It wasn’t until three months later (Jan 2021) that I finally figured out a good solution. In order to make it customizable in a unified way, I had to make a replacement for every sub-component that makes up React Select so they could be styled as Chakra components. On top of that, I had to make an entirely new styling system in parallel to React Select’s own. The process required me to add a ton of new code to the package but by the end of it I was very satisfied with how it worked. On Jan 4, 2022 I released email@example.com and finally put all the customization requests to rest.
The next problem to tackle was fixing the TypeScript integration. I hadn’t realized it, but for the entire time up until this point, none of the prop types on the component were being enforced properly. On top of that, it was brought to my attention that firstname.lastname@example.org, which included built in TypeScript support was released one day before I released my original TS compatible version that was made to work specifically with react-select@4. Perfect timing right?
Less than a week after releasing v2 I had a chance to sit down and really dig into how the types worked for React Select v5. Finally I had a breakthrough, and with some major structural changes I had a version that was fully TypeScript compatible. These changes were released in v3.0.0 on Jan 10, 2022, and I was finally confident that the whole package was production ready for Vanilla JS and TypeScript applications.
It seems that the users agreed it was production ready at that point because from there on the downloads/week then steadily rose up to the point it’s at today. I also noticed a major change in the types of issues that were being filed on the repo. All of a sudden they went from “why can’t I do X with this package” and “none of the types are working” to simple questions about how to actually use it. There were still some bugs to work through after the release of v3 of course, but they were more about polishing it up than major app breaking issues. For the most part since then, I’ve added a few new features (some contributed by others), fleshed out the documentation, and answered questions as people have had them.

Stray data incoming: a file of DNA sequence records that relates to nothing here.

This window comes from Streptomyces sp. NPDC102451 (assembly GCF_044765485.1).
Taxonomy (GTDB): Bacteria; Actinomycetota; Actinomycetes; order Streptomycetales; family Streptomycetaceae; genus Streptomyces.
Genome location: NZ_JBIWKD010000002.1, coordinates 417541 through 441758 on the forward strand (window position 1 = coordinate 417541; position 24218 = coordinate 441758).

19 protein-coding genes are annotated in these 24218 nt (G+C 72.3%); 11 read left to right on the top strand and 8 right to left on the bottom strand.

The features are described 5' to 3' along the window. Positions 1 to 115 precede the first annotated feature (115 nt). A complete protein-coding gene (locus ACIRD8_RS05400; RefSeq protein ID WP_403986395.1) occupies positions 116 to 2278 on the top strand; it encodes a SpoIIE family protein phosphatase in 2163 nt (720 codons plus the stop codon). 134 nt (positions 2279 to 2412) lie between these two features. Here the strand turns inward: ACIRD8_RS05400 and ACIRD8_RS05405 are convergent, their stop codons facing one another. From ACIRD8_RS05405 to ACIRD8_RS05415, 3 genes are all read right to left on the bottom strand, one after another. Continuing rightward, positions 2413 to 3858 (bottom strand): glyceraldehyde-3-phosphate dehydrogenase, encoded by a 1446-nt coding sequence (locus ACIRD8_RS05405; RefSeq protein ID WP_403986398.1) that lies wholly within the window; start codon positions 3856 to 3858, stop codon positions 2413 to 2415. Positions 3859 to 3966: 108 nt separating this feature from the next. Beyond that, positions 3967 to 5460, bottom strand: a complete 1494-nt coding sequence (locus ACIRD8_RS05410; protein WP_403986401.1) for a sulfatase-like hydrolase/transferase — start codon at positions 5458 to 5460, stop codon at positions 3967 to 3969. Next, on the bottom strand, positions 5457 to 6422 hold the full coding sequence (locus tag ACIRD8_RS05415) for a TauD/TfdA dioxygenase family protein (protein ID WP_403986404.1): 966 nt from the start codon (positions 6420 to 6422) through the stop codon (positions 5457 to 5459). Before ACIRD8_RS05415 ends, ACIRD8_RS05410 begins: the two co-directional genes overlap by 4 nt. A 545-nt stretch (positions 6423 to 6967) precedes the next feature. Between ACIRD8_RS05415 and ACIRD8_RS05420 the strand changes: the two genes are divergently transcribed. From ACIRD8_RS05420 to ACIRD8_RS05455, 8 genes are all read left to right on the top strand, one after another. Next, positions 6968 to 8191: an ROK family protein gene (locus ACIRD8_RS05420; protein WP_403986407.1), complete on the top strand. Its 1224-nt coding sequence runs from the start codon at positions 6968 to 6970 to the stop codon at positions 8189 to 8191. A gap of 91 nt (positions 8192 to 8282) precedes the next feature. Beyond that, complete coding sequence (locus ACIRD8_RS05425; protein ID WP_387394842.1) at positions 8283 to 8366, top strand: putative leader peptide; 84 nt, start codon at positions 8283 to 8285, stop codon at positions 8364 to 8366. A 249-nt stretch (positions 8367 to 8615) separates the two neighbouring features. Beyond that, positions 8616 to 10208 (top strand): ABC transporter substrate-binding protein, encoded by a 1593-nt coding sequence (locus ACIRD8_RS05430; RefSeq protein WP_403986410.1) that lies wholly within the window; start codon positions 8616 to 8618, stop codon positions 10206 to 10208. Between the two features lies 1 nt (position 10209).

Overall, making this package has been a great experience. I’ve learned a ton about different build tools, how TypeScript works (which I now use in all of my production applications), and how to support an open-source community. I’ve also learned about the struggles open-source maintainers deal with when supporting a project, such as receiving the same question multiple times or being forced to tell people that their feature request can’t be added. But even taking the struggles into account, I’m happy I started this project and I’m very proud of how far it’s come!
There’s a few pieces of advice I would give anyone trying to break into the open-source space;
Find a gap, somewhere there is a clear need for something, and fill it. I’ve made things in the past that have been unique enough to not have many alternatives, but there wasn’t a clear need for them in the first place. In this case I only made this package because I needed it for myself and just so happened to have a community looking for something similar. Because of that, I was able to get my package out there simply by linking to it in those places where people were asking for it.
When you’re just starting off, try and answer all questions, no matter how dumb they might seem. As the person who made the software some questions may seem trivial or obvious to you but they might not be as clearly described in your documentation as you think. An added benefit of this is that the more issues/discussions you answer, the more content people will have to look through before asking questions in the future.
Adding to number 2- if you find yourself getting the same question over and over, try and highlight those things more in your documentation. Good documentation will save you time explaining things down the road, and your users will help you understand what they need for the documentation to be more clear and complete.
You don’t need to host an entire website for your documentation, especially if your project isn’t that big. The README on your GitHub repo can be plenty, and sometimes its easier to find what you’re looking for with a good old ctrl/cmd + f. However, including complete functional examples certainly helps. In the case of React components, I recommend linking to CodeSandbox examples so people can see different use cases in action and tinker with the implementation themselves.
At the end of the day, just start making things! You never know what might take off unless you put your code out there and you can’t put your code out there if you don’t code things in the first place.